Where's your favorite place(s) to camp?
Dry camping and boondocking sites in scenic places (ocean, mountain, desert) where you’re closer to nature and further from crowds and man-made facilities. If we wanted a ping pong table and a convenient washing machine, we’d be at home.
What’s the most important tip you can provide to someone that wants to own an Airstream? (Dreamer)
Don’t be afraid to go after what you want. Keep a good attitude. Don’t let fear hold you back from learning and experiencing new things.
What are the top three places you want to go that you haven’t been?
The Northeast, Nova Scotia, Alaska (by Airstream...we have already been by plane and by boat).
What are your must haves for your Airstream?
Bigger-than-stock batteries, a generator or solar panels, some kind of good-quality internet connectivity (since we run a business from the road), a capable tow vehicle with a good hitch, a well-equipped kitchen and comfortable interior accessories.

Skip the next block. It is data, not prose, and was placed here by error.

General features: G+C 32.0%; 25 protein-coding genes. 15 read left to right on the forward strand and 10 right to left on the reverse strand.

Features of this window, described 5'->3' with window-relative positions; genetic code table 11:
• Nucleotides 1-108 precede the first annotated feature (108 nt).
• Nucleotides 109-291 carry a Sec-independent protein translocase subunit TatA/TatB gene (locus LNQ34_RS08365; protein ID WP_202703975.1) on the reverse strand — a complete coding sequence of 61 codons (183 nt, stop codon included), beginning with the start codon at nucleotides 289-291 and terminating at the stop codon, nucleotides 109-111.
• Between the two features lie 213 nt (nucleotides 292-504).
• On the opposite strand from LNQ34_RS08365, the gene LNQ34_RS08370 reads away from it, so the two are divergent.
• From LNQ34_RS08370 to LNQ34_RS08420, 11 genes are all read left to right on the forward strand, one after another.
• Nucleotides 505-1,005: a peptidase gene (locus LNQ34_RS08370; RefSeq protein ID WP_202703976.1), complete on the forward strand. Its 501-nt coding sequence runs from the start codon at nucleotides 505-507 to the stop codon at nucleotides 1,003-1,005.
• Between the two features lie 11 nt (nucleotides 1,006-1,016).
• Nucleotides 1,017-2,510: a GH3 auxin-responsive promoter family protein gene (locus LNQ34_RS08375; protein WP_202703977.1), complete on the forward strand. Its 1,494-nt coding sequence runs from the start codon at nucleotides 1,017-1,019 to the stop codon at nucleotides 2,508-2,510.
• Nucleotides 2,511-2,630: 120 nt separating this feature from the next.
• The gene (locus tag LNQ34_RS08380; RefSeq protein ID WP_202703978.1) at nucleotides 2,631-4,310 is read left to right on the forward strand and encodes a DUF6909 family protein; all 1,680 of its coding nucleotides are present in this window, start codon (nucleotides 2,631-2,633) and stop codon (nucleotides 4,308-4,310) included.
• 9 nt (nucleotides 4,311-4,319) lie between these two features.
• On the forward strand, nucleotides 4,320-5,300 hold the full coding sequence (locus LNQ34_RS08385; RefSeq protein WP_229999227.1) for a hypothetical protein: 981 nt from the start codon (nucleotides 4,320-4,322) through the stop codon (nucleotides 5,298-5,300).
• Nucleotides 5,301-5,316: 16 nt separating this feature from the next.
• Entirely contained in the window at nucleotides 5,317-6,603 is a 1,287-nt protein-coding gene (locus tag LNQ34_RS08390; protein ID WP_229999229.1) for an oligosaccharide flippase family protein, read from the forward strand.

What is your favorite motto or quote?
What is your greatest regret?
No regrets. Not one.
What is your idea of perfect happiness?
Having the time and resources to explore and experience the vast treasures the world has to offer, and having a challenging and rewarding vocation that is part of that spirit of adventure, rather than one that takes from it.
What are your most treasured possessions?
Our boat, our Airstream and our airplane (all the things that allow us to go places, of course!).
What are your favorite qualities in a person?
Kindness. Open mindedness. Intelligence. Sense of humor.
What are your favorite Airstream Brands products?
The Navy Wander t-shirt is pretty great!
The logo stainless steel pint glasses are cute.